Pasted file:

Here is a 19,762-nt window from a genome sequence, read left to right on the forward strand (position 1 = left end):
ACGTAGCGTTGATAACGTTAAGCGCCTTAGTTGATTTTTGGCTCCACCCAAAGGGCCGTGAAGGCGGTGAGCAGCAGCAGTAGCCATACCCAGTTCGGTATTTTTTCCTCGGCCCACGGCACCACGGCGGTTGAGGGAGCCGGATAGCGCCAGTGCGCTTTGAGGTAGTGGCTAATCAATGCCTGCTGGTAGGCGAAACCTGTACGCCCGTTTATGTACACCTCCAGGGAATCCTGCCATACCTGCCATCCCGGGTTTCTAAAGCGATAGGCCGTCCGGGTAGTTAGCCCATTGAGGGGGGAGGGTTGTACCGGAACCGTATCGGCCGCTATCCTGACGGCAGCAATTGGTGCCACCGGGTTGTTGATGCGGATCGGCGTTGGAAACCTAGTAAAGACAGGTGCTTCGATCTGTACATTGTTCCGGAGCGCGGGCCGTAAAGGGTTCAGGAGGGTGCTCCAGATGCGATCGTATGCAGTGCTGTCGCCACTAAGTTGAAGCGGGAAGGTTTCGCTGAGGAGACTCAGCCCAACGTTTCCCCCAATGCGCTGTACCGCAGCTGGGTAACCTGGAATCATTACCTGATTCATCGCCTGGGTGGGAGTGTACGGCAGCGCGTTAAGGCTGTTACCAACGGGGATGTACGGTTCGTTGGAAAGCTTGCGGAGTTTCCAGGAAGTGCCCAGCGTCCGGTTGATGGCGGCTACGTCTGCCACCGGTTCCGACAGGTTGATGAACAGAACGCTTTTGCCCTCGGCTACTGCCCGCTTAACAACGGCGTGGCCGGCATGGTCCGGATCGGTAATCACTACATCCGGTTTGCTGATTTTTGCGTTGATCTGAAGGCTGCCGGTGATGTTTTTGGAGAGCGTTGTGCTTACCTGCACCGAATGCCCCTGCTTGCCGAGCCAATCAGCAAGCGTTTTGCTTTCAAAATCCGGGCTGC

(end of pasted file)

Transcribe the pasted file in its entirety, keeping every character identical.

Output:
Here is a 19,762-nt window from a genome sequence, read left to right on the forward strand (position 1 = left end):
ACGTAGCGTTGATAACGTTAAGCGCCTTAGTTGATTTTTGGCTCCACCCAAAGGGCCGTGAAGGCGGTGAGCAGCAGCAGTAGCCATACCCAGTTCGGTATTTTTTCCTCGGCCCACGGCACCACGGCGGTTGAGGGAGCCGGATAGCGCCAGTGCGCTTTGAGGTAGTGGCTAATCAATGCCTGCTGGTAGGCGAAACCTGTACGCCCGTTTATGTACACCTCCAGGGAATCCTGCCATACCTGCCATCCCGGGTTTCTAAAGCGATAGGCCGTCCGGGTAGTTAGCCCATTGAGGGGGGAGGGTTGTACCGGAACCGTATCGGCCGCTATCCTGACGGCAGCAATTGGTGCCACCGGGTTGTTGATGCGGATCGGCGTTGGAAACCTAGTAAAGACAGGTGCTTCGATCTGTACATTGTTCCGGAGCGCGGGCCGTAAAGGGTTCAGGAGGGTGCTCCAGATGCGATCGTATGCAGTGCTGTCGCCACTAAGTTGAAGCGGGAAGGTTTCGCTGAGGAGACTCAGCCCAACGTTTCCCCCAATGCGCTGTACCGCAGCTGGGTAACCTGGAATCATTACCTGATTCATCGCCTGGGTGGGAGTGTACGGCAGCGCGTTAAGGCTGTTACCAACGGGGATGTACGGTTCGTTGGAAAGCTTGCGGAGTTTCCAGGAAGTGCCCAGCGTCCGGTTGATGGCGGCTACGTCTGCCACCGGTTCCGACAGGTTGATGAACAGAACGCTTTTGCCCTCGGCTACTGCCCGCTTAACAACGGCGTGGCCGGCATGGTCCGGATCGGTAATCACTACATCCGGTTTGCTGATTTTTGCGTTGATCTGAAGGCTGCCGGTGATGTTTTTGGAGAGCGTTGTGCTTACCTGCACCGAATGCCCCTGCTTGCCGAGCCAATCAGCAAGCGTTTTGCTTTCAAAATCCGGGCTGC